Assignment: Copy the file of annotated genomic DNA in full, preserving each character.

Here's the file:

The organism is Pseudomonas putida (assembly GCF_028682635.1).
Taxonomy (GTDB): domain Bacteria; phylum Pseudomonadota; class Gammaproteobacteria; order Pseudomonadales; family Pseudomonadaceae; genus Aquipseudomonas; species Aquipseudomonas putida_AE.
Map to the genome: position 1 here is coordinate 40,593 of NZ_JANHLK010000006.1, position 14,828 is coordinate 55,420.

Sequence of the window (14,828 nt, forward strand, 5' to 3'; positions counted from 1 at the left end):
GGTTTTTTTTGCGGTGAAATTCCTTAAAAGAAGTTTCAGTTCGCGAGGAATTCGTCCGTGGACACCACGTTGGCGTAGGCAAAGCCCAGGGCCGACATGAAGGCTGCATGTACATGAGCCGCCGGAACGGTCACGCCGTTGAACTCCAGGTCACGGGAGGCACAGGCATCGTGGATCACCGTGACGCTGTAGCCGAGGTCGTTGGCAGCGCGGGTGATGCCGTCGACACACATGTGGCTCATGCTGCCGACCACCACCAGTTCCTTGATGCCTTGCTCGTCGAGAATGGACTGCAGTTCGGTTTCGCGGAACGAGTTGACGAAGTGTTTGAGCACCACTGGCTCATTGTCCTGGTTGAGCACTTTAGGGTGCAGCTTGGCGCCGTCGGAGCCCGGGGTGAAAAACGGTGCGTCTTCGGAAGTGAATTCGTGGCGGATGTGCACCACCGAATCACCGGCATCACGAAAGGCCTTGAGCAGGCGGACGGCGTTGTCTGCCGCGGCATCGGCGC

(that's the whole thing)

The organism is Pseudomonas putida (assembly GCF_028682635.1).
Taxonomy (GTDB): domain Bacteria; phylum Pseudomonadota; class Gammaproteobacteria; order Pseudomonadales; family Pseudomonadaceae; genus Aquipseudomonas; species Aquipseudomonas putida_AE.
Map to the genome: position 1 here is coordinate 40,593 of NZ_JANHLK010000006.1, position 14,828 is coordinate 55,420.

Sequence of the window (14,828 nt, forward strand, 5' to 3'; positions counted from 1 at the left end):
GGTTTTTTTTGCGGTGAAATTCCTTAAAAGAAGTTTCAGTTCGCGAGGAATTCGTCCGTGGACACCACGTTGGCGTAGGCAAAGCCCAGGGCCGACATGAAGGCTGCATGTACATGAGCCGCCGGAACGGTCACGCCGTTGAACTCCAGGTCACGGGAGGCACAGGCATCGTGGATCACCGTGACGCTGTAGCCGAGGTCGTTGGCAGCGCGGGTGATGCCGTCGACACACATGTGGCTCATGCTGCCGACCACCACCAGTTCCTTGATGCCTTGCTCGTCGAGAATGGACTGCAGTTCGGTTTCGCGGAACGAGTTGACGAAGTGTTTGAGCACCACTGGCTCATTGTCCTGGTTGAGCACTTTAGGGTGCAGCTTGGCGCCGTCGGAGCCCGGGGTGAAAAACGGTGCGTCTTCGGAAGTGAATTCGTGGCGGATGTGCACCACCGAATCACCGGCATCACGAAAGGCCTTGAGCAGGCGGACGGCGTTGTCTGCCGCGGCATCGGCGC